Critical Care Reviews Newsletter
December 31st 2011
Welcome to the fourth Critical Care Reviews Newsletter. Every weekend some of the more important studies in critical care, which were published that week, are highlighted. These studies are added to the News section of the website on a daily basis, as publication occurs. As expected, it was a relatively quiet week for critical care publications, with substantial studies being found in just JAMA and NEJM.
Thursday 29th December 2011
There were two interesting papers in this week's issue of The New England Journal of Medicine, in addition to the previously highlighted FOCUS study.
Venous Thromboembolism Proplylaxis
An international double-blind, placebo-controlled, randomized trial in 8307 acutely ill medical patients was performed to assess the effect of subcutaneous enoxaparin (40 mg daily) as compared with placebo — both administered for 10±4 days in patients who were wearing elastic stockings with graduated compression — on the rate of death from any cause. There was no difference in either the rate of death at 30 days (4.9% versus 4.8%, p=0.83) or major bleeding (0.4% versus 0.3%, p=0.35). (The LIFENOX study)
The results, including images and videos, of three subjects who underwent facial transplantation have been reported. The boundaries of transplantation continue to be pushed and offer hope to all with disfiguring injuries.
Wednesday 28th December 2011
Two studies and a drug interaction warning of interest to critical care were published in yesterday's JAMA.
Appropriateness of Critical Care
As intensivists who perceive the care they provide as inappropriate experience moral distress and are at risk for burnout, a point-prevalence survey of 1953 intensivists and critical care nurses in 82 adult ICUs in 9 European countries and Israel was performed to determine the prevalence of perceived inappropriateness of care. Perceptions of inappropriate care, including futile therapy and poor distribtion of resources, were reported in approximately one quarter of respondents and were inversely associated with factors indicating good teamwork. (APPROPRICUS study)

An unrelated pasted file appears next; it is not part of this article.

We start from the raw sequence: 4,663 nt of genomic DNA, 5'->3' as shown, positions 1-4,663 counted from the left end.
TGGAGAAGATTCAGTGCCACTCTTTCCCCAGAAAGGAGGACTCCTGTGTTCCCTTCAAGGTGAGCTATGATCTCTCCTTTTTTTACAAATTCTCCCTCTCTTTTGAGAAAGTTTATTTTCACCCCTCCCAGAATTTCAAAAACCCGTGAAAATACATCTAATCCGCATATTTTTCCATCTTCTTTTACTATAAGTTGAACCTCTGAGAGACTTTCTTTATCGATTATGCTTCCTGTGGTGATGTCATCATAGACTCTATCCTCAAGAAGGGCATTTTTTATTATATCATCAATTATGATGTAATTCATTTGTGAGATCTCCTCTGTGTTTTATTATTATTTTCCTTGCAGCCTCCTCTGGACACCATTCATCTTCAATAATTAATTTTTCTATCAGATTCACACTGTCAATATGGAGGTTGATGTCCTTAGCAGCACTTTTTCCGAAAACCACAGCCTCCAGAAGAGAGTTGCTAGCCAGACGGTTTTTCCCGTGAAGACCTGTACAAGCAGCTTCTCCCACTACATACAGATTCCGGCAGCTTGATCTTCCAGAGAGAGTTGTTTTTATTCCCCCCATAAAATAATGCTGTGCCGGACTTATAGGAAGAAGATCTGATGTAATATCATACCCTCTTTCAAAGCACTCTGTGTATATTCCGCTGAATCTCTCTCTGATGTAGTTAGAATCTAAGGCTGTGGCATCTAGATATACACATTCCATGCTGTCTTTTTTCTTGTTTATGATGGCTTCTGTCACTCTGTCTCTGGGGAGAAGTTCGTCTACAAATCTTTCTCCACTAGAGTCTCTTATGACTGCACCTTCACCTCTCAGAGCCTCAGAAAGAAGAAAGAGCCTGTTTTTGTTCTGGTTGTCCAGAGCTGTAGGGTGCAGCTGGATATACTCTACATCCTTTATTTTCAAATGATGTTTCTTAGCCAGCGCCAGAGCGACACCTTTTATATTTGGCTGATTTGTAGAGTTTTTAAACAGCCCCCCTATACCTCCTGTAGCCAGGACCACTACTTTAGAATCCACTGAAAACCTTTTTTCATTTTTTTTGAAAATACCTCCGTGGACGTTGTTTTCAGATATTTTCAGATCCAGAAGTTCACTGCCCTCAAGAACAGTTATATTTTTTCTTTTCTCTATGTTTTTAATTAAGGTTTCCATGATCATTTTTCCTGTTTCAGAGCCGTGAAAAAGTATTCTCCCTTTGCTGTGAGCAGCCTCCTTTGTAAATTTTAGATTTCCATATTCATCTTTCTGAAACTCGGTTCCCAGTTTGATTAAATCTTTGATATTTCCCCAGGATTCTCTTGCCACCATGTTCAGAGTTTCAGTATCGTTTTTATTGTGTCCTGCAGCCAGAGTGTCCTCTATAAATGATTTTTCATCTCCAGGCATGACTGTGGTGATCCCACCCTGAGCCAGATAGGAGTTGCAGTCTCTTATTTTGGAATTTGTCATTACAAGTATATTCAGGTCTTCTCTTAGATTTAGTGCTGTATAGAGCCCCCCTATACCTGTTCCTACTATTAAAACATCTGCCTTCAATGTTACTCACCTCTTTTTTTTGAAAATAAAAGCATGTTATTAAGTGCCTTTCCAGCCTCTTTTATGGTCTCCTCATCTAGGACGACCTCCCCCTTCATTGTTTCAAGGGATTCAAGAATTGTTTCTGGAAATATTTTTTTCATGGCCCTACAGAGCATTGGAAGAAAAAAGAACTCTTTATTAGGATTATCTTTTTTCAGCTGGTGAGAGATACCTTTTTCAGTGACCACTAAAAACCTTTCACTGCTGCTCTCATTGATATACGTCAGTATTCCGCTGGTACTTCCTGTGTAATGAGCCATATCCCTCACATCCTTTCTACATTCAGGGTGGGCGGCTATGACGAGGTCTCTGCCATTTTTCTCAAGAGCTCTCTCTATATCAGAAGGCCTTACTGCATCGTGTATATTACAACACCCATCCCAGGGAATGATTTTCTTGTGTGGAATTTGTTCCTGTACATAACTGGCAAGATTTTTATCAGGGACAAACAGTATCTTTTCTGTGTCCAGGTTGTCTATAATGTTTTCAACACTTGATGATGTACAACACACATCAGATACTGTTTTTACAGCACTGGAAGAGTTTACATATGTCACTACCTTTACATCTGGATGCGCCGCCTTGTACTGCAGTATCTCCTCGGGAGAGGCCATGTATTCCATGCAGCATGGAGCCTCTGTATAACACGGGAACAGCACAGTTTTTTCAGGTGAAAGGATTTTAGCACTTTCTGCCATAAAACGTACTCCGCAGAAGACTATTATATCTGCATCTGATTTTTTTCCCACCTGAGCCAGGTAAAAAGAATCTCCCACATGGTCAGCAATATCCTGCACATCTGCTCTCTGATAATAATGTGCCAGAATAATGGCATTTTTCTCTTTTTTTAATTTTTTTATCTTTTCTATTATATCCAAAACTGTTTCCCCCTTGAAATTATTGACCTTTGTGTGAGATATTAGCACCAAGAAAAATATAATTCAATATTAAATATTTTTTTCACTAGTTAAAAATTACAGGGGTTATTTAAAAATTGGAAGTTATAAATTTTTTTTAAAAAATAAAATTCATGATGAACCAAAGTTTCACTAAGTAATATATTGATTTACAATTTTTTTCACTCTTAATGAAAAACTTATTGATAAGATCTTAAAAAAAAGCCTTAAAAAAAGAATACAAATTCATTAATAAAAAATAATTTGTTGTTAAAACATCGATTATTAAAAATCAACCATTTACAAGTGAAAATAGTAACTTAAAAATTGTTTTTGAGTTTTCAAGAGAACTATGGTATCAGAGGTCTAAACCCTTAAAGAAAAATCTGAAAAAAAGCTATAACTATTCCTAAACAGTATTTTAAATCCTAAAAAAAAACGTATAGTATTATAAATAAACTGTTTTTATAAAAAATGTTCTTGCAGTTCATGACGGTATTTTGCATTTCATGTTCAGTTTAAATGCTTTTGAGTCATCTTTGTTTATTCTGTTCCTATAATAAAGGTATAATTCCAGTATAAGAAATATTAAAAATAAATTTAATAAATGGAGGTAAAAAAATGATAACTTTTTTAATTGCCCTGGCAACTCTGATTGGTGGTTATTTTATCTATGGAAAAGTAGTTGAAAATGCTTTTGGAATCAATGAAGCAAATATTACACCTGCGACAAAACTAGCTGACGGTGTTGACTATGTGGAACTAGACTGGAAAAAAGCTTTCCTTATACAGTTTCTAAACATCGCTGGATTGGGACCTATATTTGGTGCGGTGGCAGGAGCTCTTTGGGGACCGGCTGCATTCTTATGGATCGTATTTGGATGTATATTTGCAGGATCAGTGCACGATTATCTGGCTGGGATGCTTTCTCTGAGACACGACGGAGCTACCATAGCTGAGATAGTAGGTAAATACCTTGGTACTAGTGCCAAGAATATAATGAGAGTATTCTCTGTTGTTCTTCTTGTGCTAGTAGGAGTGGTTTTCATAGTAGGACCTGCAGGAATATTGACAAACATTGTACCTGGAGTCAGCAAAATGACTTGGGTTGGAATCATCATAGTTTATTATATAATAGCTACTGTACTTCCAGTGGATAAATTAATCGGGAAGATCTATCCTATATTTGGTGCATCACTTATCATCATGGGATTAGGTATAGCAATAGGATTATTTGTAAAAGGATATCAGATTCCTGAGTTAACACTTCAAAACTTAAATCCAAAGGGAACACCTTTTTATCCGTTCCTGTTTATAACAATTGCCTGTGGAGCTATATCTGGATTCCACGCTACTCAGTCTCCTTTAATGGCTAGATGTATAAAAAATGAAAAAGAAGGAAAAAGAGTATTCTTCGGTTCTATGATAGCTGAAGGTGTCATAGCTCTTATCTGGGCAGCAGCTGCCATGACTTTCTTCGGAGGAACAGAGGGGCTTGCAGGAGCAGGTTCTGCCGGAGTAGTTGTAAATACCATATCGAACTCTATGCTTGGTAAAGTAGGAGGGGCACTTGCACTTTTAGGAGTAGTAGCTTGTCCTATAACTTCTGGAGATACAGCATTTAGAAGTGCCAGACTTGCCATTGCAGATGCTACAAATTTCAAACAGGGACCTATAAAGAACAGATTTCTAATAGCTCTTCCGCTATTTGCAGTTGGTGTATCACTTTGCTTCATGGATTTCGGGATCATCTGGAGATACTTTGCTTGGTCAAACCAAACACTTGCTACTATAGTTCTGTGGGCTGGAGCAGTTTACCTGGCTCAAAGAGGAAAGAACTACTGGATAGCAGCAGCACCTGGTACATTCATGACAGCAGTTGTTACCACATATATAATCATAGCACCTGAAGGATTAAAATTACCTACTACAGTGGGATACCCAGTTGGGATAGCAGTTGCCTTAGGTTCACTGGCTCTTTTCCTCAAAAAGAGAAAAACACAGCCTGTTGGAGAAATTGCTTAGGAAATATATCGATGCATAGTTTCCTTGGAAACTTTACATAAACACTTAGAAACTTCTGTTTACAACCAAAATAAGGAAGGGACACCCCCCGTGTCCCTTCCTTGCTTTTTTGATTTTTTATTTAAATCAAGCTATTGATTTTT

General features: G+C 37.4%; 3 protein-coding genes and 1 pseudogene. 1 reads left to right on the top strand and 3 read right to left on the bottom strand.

Troponin Testing for Myocardial Infarction
The diagnostic performance of a highly sensitive troponin I (hsTnI) assay was compared with a contemporary troponin I (cTnI) assay, and their serial changes in the diagnosis of acute myocardial infarction (AMI), in 1818 patients with suspected acute coronary syndromes in Germany. For discrimination of AMI, the area under the receiver operating characteristic curve was 0.96 (95% CI, 0.95-0.97) for hsTnI on admission and 0.92 (95% CI, 0.90-0.94) for cTnI on admission. Both were superior to the other evaluated diagnostic biomarkers. Among patients with suspected acute coronary syndrome, hsTnI or cTnI determination 3 hours after admission may facilitate early rule-out of AMI. A serial change in hsTnI or cTnI levels from admission to 3 hours after admission may facilitate an early diagnosis of AMI.
Abstract. The FDA has announced the use of linezolid or methylene blue in patients taking selective serotonin reuptake inhibitors (SSRIs), or serotonin norepinephrine reuptake inhibitors (SNRIs), might trigger serotonin syndrome.
I hope you find these brief summaries useful.
Until next week